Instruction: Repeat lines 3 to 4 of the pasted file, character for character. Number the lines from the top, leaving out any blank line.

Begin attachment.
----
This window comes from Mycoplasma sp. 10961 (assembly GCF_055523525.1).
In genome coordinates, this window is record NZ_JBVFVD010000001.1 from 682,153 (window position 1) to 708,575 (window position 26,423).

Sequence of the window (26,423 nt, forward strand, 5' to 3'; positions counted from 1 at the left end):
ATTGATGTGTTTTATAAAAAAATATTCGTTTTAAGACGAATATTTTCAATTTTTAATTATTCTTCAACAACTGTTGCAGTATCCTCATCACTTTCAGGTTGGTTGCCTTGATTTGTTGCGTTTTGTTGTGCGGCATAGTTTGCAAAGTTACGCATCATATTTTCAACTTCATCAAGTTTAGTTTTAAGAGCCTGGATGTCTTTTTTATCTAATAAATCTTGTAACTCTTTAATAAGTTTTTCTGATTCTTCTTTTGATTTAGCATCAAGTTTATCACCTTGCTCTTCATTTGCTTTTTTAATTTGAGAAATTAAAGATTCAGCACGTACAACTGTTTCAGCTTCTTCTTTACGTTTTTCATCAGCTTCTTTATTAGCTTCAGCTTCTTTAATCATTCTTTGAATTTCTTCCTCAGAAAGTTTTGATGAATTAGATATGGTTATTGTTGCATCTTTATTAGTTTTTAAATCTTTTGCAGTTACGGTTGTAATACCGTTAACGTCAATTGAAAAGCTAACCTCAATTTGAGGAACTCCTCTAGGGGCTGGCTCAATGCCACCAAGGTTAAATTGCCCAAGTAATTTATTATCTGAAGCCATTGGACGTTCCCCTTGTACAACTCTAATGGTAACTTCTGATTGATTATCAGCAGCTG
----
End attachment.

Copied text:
Sequence of the window (26,423 nt, forward strand, 5' to 3'; positions counted from 1 at the left end):
ATTGATGTGTTTTATAAAAAAATATTCGTTTTAAGACGAATATTTTCAATTTTTAATTATTCTTCAACAACTGTTGCAGTATCCTCATCACTTTCAGGTTGGTTGCCTTGATTTGTTGCGTTTTGTTGTGCGGCATAGTTTGCAAAGTTACGCATCATATTTTCAACTTCATCAAGTTTAGTTTTAAGAGCCTGGATGTCTTTTTTATCTAATAAATCTTGTAACTCTTTAATAAGTTTTTCTGATTCTTCTTTTGATTTAGCATCAAGTTTATCACCTTGCTCTTCATTTGCTTTTTTAATTTGAGAAATTAAAGATTCAGCACGTACAACTGTTTCAGCTTCTTCTTTACGTTTTTCATCAGCTTCTTTATTAGCTTCAGCTTCTTTAATCATTCTTTGAATTTCTTCCTCAGAAAGTTTTGATGAATTAGATATGGTTATTGTTGCATCTTTATTAGTTTTTAAATCTTTTGCAGTTACGGTTGTAATACCGTTAACGTCAATTGAAAAGCTAACCTCAATTTGAGGAACTCCTCTAGGGGCTGGCTCAATGCCACCAAGGTTAAATTGCCCAAGTAATTTATTATCTGAAGCCATTGGACGTTCCCCTTGTACAACTCTAATGGTAACTTCTGATTGATTATCAGCAGCTG